Henry Edmund CONDUIT was born in Dorset and seems to have spent most of his sixty years in southern counties. It is a mystery why he was baptised at Filey St Oswald’s when he was six to eight months old. He married Sarah Ada STREET in Shaftesbury in 1903 and the couple had at least five children. In 1916 he was working as a printer’s foreman in East Finchley. Although almost forty, his country wanted him for cannon fodder and his employer, Mr H W Simpson, sought an exemption for him. The Finchley War Tribunal granted one for three months. I think he was later required to serve but was obviously returned safely to his wife and children.
Francis Edmund HANSON died three years after he married Mary Jane. Her childless widowhood lasted for over half a century.
Filey Genealogy & Connections says that Richard Thomas had the nickname ‘Britner’. I have not been able to find any Old Filonians who know how he came by it. (His firstborn son Thomas went by ‘Topper’ and fourth son George by ‘Skifer’.)
George was a third great-grandson of the first Filey JENKINSON – William (1721-1762). The child died at seven months. About a year later, parents Francis and Mary welcomed another boy into the world and gave him the names George Mainprize. George the Second lived for just a few weeks.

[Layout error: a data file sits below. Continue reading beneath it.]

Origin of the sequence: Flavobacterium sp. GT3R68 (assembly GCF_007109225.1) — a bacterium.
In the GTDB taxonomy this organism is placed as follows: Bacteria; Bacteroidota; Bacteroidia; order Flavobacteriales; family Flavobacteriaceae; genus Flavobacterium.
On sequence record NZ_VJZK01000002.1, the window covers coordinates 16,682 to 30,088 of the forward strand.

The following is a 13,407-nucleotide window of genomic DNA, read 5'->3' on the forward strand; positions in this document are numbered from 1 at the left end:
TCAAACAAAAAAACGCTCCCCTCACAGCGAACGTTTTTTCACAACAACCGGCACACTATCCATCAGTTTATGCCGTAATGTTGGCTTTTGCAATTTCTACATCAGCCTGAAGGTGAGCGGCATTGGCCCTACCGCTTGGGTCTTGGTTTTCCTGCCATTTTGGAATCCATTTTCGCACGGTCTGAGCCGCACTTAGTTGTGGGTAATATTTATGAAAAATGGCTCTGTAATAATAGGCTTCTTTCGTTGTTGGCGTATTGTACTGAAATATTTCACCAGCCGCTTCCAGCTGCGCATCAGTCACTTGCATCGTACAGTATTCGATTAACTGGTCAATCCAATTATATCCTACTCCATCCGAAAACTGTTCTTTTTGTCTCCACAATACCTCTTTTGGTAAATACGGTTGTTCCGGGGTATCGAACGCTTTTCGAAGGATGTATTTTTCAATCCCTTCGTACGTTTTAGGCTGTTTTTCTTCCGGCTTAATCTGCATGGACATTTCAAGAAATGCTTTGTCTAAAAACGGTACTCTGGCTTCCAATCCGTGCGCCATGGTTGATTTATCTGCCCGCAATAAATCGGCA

Note: William Jenkinson is a wrong ‘un on FamilySearch. The first Filey Mrs Jenkinson was born Mary CAPPLEMAN in 1721. She married her Mr Right married in Hornsea in 1848.
Frank was a cousin of the Hepton boys (above), another descendant of “the first Filey Jenkinson”. Both of his parents died when he was seven or eight years old and the 1881 census indicates that his grandmother, Mary Chew née JENKINSON, raised the three Hanson orphans. She outlived two of them. Frank married Mary Jane COWLING in 1891 and died three years later. Mary Jane was a widow for 55 years.
1927 · Albert Noel SHAKESBY & Eleanor Pearl DANBY
Albert Noel was the son of “Street Arab”, fairground boxer, rescuer of damsels and Primitive Methodist preacher Albert Edward Shakesby. The son seems to have lived a more retiring life. I will add him to the Shared Tree as soon as I can – and Eleanor Pearl, daughter of Amos DANBY.
At the edge of Oilhouse Coppice goldfinches erupt from a bush like Roman Candles and settle further along the path only to burst out again. A wagtail bobs at the edge of the New Pool, a kingfisher bullets low over the ice. Breughel magpies fly up into the white-limbed trees.
Camera Man. After lunch into the snow. A world of monochrome, so, when I reached the field corner I photographed a few days ago I wanted Tri X or XP1, I wanted my darkroom already, wanted to be making fine (great) prints on Ilford Galerie. Dreamer. Followed a fox’s footsteps down the apple path.
Camera Man by John Gale. Started reading this novel, published after suicide. A good man. Travels with a Son, read ten years ago, still with me. The same John Gale who provided a byline for Don McCullin reportage – words! – so that the photographer could return to the country [that was] being slagged off. Twenty pages in it seems too loose to be a good read. A chapter of Ina Taylor’s Edith Holden book disappointing too. But then, all day my attention has wandered. The news pages of the Sunday Times couldn’t hold me at all.